Thursday, April 26, 2012

Mae West: Sex Starts

Among her favorite sayings was “I'm not MAE WEST, but I do my best!'' — — and fun-loving Dolly French, who wore a crown when she was honored at the Belknap County Nursing Home (Laconia, N.H.) this week on her 100th birthday, had a lot of candles to deal with.
• •  If anyone knows when, where, or why this interesting phrase got started — — "I'm not Mae West, but I do my best" — — come up and cue us.
• • Tammany Young [9 September 1886 — 26 April 1936] • •
• • In 1932, Tammany Young was in one motion picture with Mae West and he portrayed a colorful New Yorker — — Chuck Connors, “The Mayor of Chinatown."
• •  Born in New York City on 9 September 1886, Tammany Young appeared on Broadway during the Prohibition Era and acquired the rep of being a “good luck actor” by Broadway producers. Consequently, he was often cast in bit parts by the likes of the Shubert brothers, Jed Harris, and David Belasco as a way of attracting prosperity and good fortune to their theatrical productions. This high regard paid off and Alex Gard drew his likeness for Sardi's restaurant.
• • In Hollywood, Young started out in silent films and then was cast in talkies. Although frequently uncredited, he eventually appeared in over 100 movies with such stars as Mae West, Myrna Loy, Bing Crosby, Shirley Temple, and Judy Garland.
• • In "She Done Him Wrong," Tammany Young portrayed the colorful Chuck Connors, who had been a well-known figure on the Bowery. On Broadway, Mae West had cast Chuck Connors, Jr. in the role of his father Chuck Connors in "Diamond Lil" for an air of authenticity.
• • Tammany Young was known most notably for his role as the stooge (straight man) to W.C. Fields with whom he appeared in seven films between 1925 — 1936.
• • The actor was an infamous gate crasher as well. By claiming to be an ice man, he worked his way into the 1921 Dempsey — Carpentier prize fight in New Jersey, for instance; in 1932 he nudged his way into the Los Angeles Olympics. These exploits often popped up in the columns of sportswriters who knew him.
• • During the month of April — — on Sunday, 26 April 1936 — — Tammany Young died in his sleep in Hollywood at the age of 49. At the news of Young's untimely demise in California, W.C. Fields became severely depressed and stopped eating and sleeping. One wonders: did Fields also stop drinking while in mourning?
• • On Monday, 26 April 1926 on Broadway • •
• • Written by "Jane Mast" and starring Mae West as Margy LaMont, "Sex" opened in April — — on Monday, 26 April 1926. The Broadway debut occurred a few blocks north of Columbus Circle at Daly’s 63rd Street Theatre, the only playhouse available at the time. "Mae played a Canadian woman," noted Playbill, "with no time for those Mounties."
• • The N.Y. Daily News sent a reviewer who wrote: "Most of the 'Sex' appeal falls to the talents of Mae West, a vaudeville actress who somewhat resembles Texas Guinan."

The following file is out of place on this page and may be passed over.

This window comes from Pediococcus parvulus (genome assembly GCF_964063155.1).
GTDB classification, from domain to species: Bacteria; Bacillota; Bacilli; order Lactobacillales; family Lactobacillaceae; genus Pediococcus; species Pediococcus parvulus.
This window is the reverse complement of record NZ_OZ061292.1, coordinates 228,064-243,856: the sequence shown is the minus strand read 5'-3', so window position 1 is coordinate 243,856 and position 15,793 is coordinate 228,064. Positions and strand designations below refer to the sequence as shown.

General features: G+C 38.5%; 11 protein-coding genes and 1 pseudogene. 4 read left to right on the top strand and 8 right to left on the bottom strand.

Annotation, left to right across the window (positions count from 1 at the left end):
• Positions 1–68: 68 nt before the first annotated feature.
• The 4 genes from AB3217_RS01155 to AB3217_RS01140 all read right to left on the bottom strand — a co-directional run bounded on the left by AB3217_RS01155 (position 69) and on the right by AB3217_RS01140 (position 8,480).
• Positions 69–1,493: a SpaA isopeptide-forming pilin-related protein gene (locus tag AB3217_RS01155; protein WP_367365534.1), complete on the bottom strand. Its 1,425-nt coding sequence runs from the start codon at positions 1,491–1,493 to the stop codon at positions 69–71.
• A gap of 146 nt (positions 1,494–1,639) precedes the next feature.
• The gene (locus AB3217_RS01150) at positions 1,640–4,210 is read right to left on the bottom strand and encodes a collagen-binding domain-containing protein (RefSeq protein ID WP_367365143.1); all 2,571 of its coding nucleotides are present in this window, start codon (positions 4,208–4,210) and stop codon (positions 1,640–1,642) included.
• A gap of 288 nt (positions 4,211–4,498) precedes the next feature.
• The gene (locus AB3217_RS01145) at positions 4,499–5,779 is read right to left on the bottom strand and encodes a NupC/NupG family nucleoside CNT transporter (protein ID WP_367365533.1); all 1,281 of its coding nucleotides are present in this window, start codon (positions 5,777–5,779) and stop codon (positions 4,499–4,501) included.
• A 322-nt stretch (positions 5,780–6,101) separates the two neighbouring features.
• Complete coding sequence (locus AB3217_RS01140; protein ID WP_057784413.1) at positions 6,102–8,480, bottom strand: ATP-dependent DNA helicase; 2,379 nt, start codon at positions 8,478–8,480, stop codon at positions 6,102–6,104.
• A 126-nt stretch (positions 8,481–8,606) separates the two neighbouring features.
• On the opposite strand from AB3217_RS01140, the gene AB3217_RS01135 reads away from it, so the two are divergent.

• • On Friday, 26 April 1935 in the L.A. Examiner • •
• • This article appeared on Friday, 26 April 1935 in the Los Angeles Examiner: Louella O. Parsons wrote "Eva Tanguay Backs Mae in Dispute Over Husband." Notice the timing of Louella's supportive article and Mae's appearance on her radio program on April 26th. Hmmmm.
• • Hollywood Hotel on Friday, 26 April 1935 • •
• • The popular star of Paramount Pictures rarely appeared on radio. When she did, the sole purpose was to promote one of her motion pictures. Mae West had guest-starred on The Shell Chateau with Al Jolson in 1936 and also on Louella Parsons’ blackmailing program Hollywood Hotel on 26 April 1935, with featured guest Paul Cavanagh in an adaptation of her (then most current) screen gem: "Goin’ to Town."
• •  On Sunday, 26 April 1936 in Virginia • • 
• •  It was on a Sunday, 26 April 1936 in Arlington, Virginia, that a fascinating double feature was offered at the State Theatre: Mae West in “Klondike Annie” and Charlie Chaplin in “Modern Times.”
• • In Her Own Words • •
• • Mae West said: "Anything worth doing is worth doing slowly."  
• • Mae West said: "That's the ninth man since January I'm supposed to have been married to."
• • Quote, Unquote • •
• •  An interview with Janet Jackson mentioned Mae West.
• • Michael A. Gonzales wrote:  The first time I ever saw Janet Damita Jo Jackson was years before she became a superstar. It was the winter of 1974 and the seven-year-old was comic relief during the Jackson Five's world tour.   Dressed in a pint-sized Bob Mackie sequined gown, the cinnamon-skinned child stood before the sold-out audience of 5,000 screaming fans inside Radio City Music Hall, in New York, and performed skits with her brother Randy.
• • Michael A. Gonzales wrote:  The youngest of nine brothers and sisters, hailing from the blue-collar community of Gary, Indiana, the little girl performed impersonations of Cher and Mae West to perfection.
• • Michael A. Gonzales wrote: 'Come up and see me sometime,' she said, rocking back and forth, as the audience laughed and clapped.
• • Michael A. Gonzales wrote: 'My father wanted me to be in the show,' says Janet Jackson today. 'I really didn't have much of a say in it. I can't remember whose idea it was that I do Mae West, but it was Michael who worked with me to get it right.'    . . .
• • Source: Article: "'I eat to fill the void': Janet Jackson interview" written by Michael A. Gonzales  for The Telegraph [U.K.]; published  on 22 November 2010 
• • By the Numbers • •
• • The Mae West Blog was started seven years ago in July 2004. You are reading the 2282nd blog post. Unlike many blogs, which draw upon reprinted content from a newspaper or a magazine and/ or summaries, links, or photos, the mainstay of this blog is its fresh material focused on the life and career of Mae West, herself an American original.
• • Come up and see Mae every day online:
Source: to Google

• • Photo:
• • Mae West •  1932 • •
• •
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